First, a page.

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The making of Samurai Shodown, one of the sharpest fighters of the ’90s

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Now that the concept to create the fighting game is set, the team is looking for ways to make their game unique. “To challenge the most popular fighting game of this era, we knew we had to do two things,” explained Adachi. “The first is to introduce the concept of life and death. Instead of being beaten, characters are killed by knives/weapons, adding more punch and tension to the player experience. The second is to have a deep sense for each character And detailed backstory and story. So instead of seeing or interpreting characters as “icons”, players see them as living, breathing people. With this connection, players will be more motivated to fight Protect your characters from the game and gain a powerful and memorable gameplay experience with the in-game concept of life and death and unique warriors.”

Samurai Shodown’s game design is based on SNK’s growing experience in the fighting game market. The company has had success with Fatal Fury and Art Of Fighting, especially from the latter, Samurai Shodown has drawn many elements. The game also follows the trend of more graphic violence in fighting games, with plenty of bloodshed and depictions of death, albeit not as outrageous as Mortal Kombat. The game also features many of its own mechanic improvements, including the concept of disarming opponents in a firefight.

But Samurai Shodown differs from all other fighting games when it comes to dealing with damage. While a popular trend in fighting games is for players to combine many attacks into one painful combination, Adachi’s point is that a few hits do more damage. “I know that even now this extremely high damage that can change the outcome of a fight with one hit is what causes players to complain (and they usually laugh when they do),” Adachi said. “Since that’s the case, I’ll laugh while apologizing!” Of course, while this approach was criticized, it succeeded in conveying the sense of danger Adachi wanted. He also realized that even great games can drive gamers crazy: In a 2017 interview with Polygon, Fukui explained that while investigating Samurai Shodown, a frustrating Street Fighter 2 failure made the director play It broke out quietly after a minute. This inspired the rage meter, which gave momentum to the beaten player.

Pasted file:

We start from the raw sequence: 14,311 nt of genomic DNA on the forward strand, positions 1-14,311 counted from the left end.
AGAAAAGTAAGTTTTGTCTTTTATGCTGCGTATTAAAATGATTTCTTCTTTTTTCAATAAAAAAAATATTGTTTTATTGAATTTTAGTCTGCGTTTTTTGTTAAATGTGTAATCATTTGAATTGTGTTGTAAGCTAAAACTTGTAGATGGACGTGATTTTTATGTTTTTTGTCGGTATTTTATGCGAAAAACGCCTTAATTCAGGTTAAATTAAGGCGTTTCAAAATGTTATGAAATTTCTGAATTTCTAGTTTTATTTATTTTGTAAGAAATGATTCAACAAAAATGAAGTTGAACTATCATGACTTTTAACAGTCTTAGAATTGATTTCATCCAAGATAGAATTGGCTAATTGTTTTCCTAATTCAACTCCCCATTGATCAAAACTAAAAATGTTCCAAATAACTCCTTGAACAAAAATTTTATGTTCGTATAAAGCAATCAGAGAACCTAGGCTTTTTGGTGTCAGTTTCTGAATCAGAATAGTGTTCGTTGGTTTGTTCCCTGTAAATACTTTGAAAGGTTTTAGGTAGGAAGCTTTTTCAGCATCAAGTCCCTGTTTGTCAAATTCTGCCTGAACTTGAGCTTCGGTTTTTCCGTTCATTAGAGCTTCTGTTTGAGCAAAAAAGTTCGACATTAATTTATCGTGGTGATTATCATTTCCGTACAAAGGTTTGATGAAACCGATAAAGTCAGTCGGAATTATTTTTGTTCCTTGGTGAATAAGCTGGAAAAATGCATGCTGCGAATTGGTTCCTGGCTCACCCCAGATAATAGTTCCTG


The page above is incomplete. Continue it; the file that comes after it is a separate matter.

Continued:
“During game development, Haohmaru was called ‘Musashi’ and Ukyo was called ‘Kojiro’,” explains Adachi. “Although we changed their names halfway through the development phase, most team members still refer to them as Musashi and Kojiro!” The names are meant to indicate their adversary status: Japanese history buffs may know that these names refer to famous Samurai Miyamoto Musashi and his rival Sasaki Kojiro, who fought a deadly duel in 1612.

fighting spirit

Two characters you don’t necessarily associate with each other are Ukyo, a beautiful warrior who has women chasing him wherever he goes, and the terrifying Gen-An who wants to include Adachi because “she always likes ‘Dark Heroes’.”. For Gen-An, the darkness is clear, but the reason for being a non-human combatant is slightly less, until explained. “The monster was supposed to be the protagonist in the original Samurai duel concept, and in the end only Gen-An survived,” We’re reminded, though Adachi points out, “I think Kubikiri Basara, who first appeared in Samurai Showdown III, is the spiritual successor to Gen-An. “

For Ukyou, the darkness isn’t quite as clear, but stems from the fact that she has terminal tuberculosis, an unusual trait for a fighting game character. “I think the notion and presence of a character having to fight when sick is almost natural, due to the deep themes of life and the ‘life and death’ aspect that is always portrayed in the game.”

While such a character is expected to have issues with memory and drawing sprites, apparently this is only an issue with Earthquakes in some cases. “The biggest problem we encountered during development was definitely in the balance of the game. However, this is thanks to the excellent work of Mr. Fukui, the planner who was in charge of the task at the time, and who still works with me today,” Adachi explained road. “Another problem with Quake is that other characters can’t attack him because of his size and this animation takes up too much memory in the game. It was difficult, but we finally came up with a solution for him A special startup animation was made to solve this problem.”